An increase in jobless benefits claims leads some experts to believe the U.S. labor market is finally beginning to slow. That could be good news for many employers, especially since companies who want to hire seasonal guest workers on H-2B visas will now have to go through multiple lotteries first. In other news, the EEOC plans to move all filings and charge-handling communications online. Get the scoop in our Weekend Roundup:
The number of Americans filing applications for jobless benefits increased more than expected last week and the number of people on unemployment rolls increased to a 10-month high, suggesting some slowing in the labor market.
Initial claims for state unemployment benefits rose 8,000 to a seasonally adjusted 225,000 for the week ended Feb. 23, the Labor Department said on Thursday. Data for the prior week was revised to show 1,000 more applications received than previously reported.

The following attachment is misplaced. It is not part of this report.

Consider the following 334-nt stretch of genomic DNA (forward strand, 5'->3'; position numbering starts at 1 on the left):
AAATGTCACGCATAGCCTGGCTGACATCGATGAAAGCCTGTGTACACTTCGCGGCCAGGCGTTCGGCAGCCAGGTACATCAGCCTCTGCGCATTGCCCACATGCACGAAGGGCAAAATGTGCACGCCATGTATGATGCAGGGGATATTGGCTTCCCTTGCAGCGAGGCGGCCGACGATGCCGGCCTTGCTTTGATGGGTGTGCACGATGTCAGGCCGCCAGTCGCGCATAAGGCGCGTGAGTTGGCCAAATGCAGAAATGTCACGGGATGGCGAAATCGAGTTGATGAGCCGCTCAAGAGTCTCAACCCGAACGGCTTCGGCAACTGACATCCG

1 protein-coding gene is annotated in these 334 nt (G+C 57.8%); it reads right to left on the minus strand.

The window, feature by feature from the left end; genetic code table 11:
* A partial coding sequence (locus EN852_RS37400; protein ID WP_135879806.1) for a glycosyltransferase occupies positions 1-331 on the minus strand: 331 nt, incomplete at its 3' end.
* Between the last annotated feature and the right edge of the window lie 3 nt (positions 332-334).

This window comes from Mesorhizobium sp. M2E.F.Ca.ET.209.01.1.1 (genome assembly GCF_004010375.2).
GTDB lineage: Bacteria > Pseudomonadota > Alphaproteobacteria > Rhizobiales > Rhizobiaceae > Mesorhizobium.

Employers that want to hire seasonal guest workers with H-2B visas will now have to go through at least two separate lotteries to employ them.
Beginning July 3, the Department of Labor (DOL) will change its procedures for processing H-2B applications for labor certification. Visa applications will be randomly ordered for processing based on the date of filing and the start date of work requested. Employers with certified petitions will then likely enter another lottery held by U.S. Citizenship and Immigration Services (USCIS). Labor certification ensures that employers are not displacing or negatively impacting the wages and working conditions of U.S. workers and must be obtained before employers can petition USCIS for visa approval.
The Equal Employment Opportunity Commission (EEOC) proposed a rule to increase online filings and digital communications between the agency and private-sector parties.
The proposed regulatory changes are largely a part of an ongoing effort to fully implement digital charge-handling and related communications, both with employers and the employees who file charges, said Randy Coffey, an attorney with Fisher Phillips in Kansas City, Mo.